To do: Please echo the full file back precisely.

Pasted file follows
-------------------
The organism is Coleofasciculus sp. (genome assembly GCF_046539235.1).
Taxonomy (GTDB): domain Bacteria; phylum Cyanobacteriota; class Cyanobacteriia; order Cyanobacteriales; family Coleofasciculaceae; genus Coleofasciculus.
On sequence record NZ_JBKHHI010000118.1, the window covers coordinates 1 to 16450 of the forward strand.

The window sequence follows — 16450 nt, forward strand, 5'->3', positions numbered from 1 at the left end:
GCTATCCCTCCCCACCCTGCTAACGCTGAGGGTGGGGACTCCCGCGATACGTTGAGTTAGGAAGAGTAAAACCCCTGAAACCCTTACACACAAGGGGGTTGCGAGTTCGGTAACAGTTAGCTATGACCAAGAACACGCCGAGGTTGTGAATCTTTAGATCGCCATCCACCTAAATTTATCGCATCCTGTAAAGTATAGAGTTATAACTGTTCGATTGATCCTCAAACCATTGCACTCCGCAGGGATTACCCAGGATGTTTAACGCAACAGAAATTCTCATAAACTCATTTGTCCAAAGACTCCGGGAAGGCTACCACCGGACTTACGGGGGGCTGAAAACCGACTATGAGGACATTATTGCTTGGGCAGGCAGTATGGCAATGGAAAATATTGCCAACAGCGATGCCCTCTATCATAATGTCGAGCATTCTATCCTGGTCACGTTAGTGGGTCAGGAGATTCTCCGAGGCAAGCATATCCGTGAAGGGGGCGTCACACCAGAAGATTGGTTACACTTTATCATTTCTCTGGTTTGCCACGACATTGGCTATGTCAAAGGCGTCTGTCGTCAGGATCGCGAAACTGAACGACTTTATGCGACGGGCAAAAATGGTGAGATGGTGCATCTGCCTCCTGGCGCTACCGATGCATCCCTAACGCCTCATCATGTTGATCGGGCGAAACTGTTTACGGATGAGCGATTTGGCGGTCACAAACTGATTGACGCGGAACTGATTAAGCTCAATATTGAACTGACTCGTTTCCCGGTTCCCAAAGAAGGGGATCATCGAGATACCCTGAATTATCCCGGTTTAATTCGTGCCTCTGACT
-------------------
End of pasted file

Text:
The organism is Coleofasciculus sp. (genome assembly GCF_046539235.1).
Taxonomy (GTDB): domain Bacteria; phylum Cyanobacteriota; class Cyanobacteriia; order Cyanobacteriales; family Coleofasciculaceae; genus Coleofasciculus.
On sequence record NZ_JBKHHI010000118.1, the window covers coordinates 1 to 16450 of the forward strand.

The window sequence follows — 16450 nt, forward strand, 5'->3', positions numbered from 1 at the left end:
GCTATCCCTCCCCACCCTGCTAACGCTGAGGGTGGGGACTCCCGCGATACGTTGAGTTAGGAAGAGTAAAACCCCTGAAACCCTTACACACAAGGGGGTTGCGAGTTCGGTAACAGTTAGCTATGACCAAGAACACGCCGAGGTTGTGAATCTTTAGATCGCCATCCACCTAAATTTATCGCATCCTGTAAAGTATAGAGTTATAACTGTTCGATTGATCCTCAAACCATTGCACTCCGCAGGGATTACCCAGGATGTTTAACGCAACAGAAATTCTCATAAACTCATTTGTCCAAAGACTCCGGGAAGGCTACCACCGGACTTACGGGGGGCTGAAAACCGACTATGAGGACATTATTGCTTGGGCAGGCAGTATGGCAATGGAAAATATTGCCAACAGCGATGCCCTCTATCATAATGTCGAGCATTCTATCCTGGTCACGTTAGTGGGTCAGGAGATTCTCCGAGGCAAGCATATCCGTGAAGGGGGCGTCACACCAGAAGATTGGTTACACTTTATCATTTCTCTGGTTTGCCACGACATTGGCTATGTCAAAGGCGTCTGTCGTCAGGATCGCGAAACTGAACGACTTTATGCGACGGGCAAAAATGGTGAGATGGTGCATCTGCCTCCTGGCGCTACCGATGCATCCCTAACGCCTCATCATGTTGATCGGGCGAAACTGTTTACGGATGAGCGATTTGGCGGTCACAAACTGATTGACGCGGAACTGATTAAGCTCAATATTGAACTGACTCGTTTCCCGGTTCCCAAAGAAGGGGATCATCGAGATACCCTGAATTATCCCGGTTTAATTCGTGCCTCTGACT